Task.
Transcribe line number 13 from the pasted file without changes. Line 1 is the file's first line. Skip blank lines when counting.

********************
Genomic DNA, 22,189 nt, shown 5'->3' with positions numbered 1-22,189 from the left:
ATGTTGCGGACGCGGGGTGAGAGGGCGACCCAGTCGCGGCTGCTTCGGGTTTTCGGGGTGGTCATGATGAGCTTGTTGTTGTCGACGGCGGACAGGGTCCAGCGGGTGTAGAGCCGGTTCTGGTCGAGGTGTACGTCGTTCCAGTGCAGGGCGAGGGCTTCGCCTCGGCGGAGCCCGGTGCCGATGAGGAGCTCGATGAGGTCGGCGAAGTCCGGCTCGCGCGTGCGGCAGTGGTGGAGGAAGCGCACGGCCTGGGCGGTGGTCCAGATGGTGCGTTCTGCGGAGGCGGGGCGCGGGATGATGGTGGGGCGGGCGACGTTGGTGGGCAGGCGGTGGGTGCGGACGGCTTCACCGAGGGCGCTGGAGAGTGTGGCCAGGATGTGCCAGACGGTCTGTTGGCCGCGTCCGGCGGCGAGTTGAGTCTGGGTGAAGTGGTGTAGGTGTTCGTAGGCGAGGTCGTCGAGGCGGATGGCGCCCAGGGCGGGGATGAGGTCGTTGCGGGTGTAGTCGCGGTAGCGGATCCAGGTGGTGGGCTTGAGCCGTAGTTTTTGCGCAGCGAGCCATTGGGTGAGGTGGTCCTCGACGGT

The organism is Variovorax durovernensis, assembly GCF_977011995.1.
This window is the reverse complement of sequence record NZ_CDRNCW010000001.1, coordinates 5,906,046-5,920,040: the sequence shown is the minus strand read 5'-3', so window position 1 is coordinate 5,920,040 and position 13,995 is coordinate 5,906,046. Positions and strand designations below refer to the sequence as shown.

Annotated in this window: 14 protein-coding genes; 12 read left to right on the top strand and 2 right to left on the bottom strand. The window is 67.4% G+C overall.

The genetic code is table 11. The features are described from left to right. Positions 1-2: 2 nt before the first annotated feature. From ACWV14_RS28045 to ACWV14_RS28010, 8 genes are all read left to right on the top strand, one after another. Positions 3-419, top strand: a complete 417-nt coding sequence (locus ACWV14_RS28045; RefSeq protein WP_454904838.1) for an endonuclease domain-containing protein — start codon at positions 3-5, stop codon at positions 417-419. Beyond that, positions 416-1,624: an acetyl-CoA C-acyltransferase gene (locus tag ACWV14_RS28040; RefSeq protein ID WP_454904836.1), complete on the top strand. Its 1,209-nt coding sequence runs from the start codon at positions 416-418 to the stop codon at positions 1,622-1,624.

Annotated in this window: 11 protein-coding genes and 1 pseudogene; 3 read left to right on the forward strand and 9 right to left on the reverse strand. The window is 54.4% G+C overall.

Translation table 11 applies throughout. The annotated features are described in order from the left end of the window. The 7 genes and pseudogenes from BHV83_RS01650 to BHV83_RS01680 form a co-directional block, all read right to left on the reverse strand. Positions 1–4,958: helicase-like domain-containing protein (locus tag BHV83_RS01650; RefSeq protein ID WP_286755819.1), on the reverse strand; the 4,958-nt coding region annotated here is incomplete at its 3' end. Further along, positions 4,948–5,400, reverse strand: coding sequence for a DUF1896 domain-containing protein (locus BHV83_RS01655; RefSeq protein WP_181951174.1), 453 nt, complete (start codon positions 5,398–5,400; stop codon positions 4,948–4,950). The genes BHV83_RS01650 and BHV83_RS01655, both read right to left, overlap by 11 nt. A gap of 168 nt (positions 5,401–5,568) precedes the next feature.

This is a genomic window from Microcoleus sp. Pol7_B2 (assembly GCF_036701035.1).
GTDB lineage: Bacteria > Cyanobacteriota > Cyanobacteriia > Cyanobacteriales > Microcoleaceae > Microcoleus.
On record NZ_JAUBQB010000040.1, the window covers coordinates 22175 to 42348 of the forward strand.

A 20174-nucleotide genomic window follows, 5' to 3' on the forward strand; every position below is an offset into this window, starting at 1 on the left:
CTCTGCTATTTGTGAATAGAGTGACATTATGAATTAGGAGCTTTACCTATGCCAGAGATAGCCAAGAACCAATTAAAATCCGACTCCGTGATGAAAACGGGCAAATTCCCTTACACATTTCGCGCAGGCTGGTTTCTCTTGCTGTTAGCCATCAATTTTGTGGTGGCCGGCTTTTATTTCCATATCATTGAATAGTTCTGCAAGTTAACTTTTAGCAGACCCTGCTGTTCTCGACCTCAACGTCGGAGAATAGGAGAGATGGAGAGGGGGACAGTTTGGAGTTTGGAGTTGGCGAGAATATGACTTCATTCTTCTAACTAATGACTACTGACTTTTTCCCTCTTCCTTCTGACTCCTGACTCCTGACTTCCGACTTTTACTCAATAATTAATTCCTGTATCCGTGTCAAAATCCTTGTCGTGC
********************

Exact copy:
CTCTGCTATTTGTGAATAGAGTGACATTATGAATTAGGAGCTTTACCTATGCCAGAGATAGCCAAGAACCAATTAAAATCCGACTCCGTGATGAAAACGGGCAAATTCCCTTACACATTTCGCGCAGGCTGGTTTCTCTTGCTGTTAGCCATCAATTTTGTGGTGGCCGGCTTTTATTTCCATATCATTGAATAGTTCTGCAAGTTAACTTTTAGCAGACCCTGCTGTTCTCGACCTCAACGTCGGAGAATAGGAGAGATGGAGAGGGGGACAGTTTGGAGTTTGGAGTTGGCGAGAATATGACTTCATTCTTCTAACTAATGACTACTGACTTTTTCCCTCTTCCTTCTGACTCCTGACTCCTGACTTCCGACTTTTACTCAATAATTAATTCCTGTATCCGTGTCAAAATCCTTGTCGTGC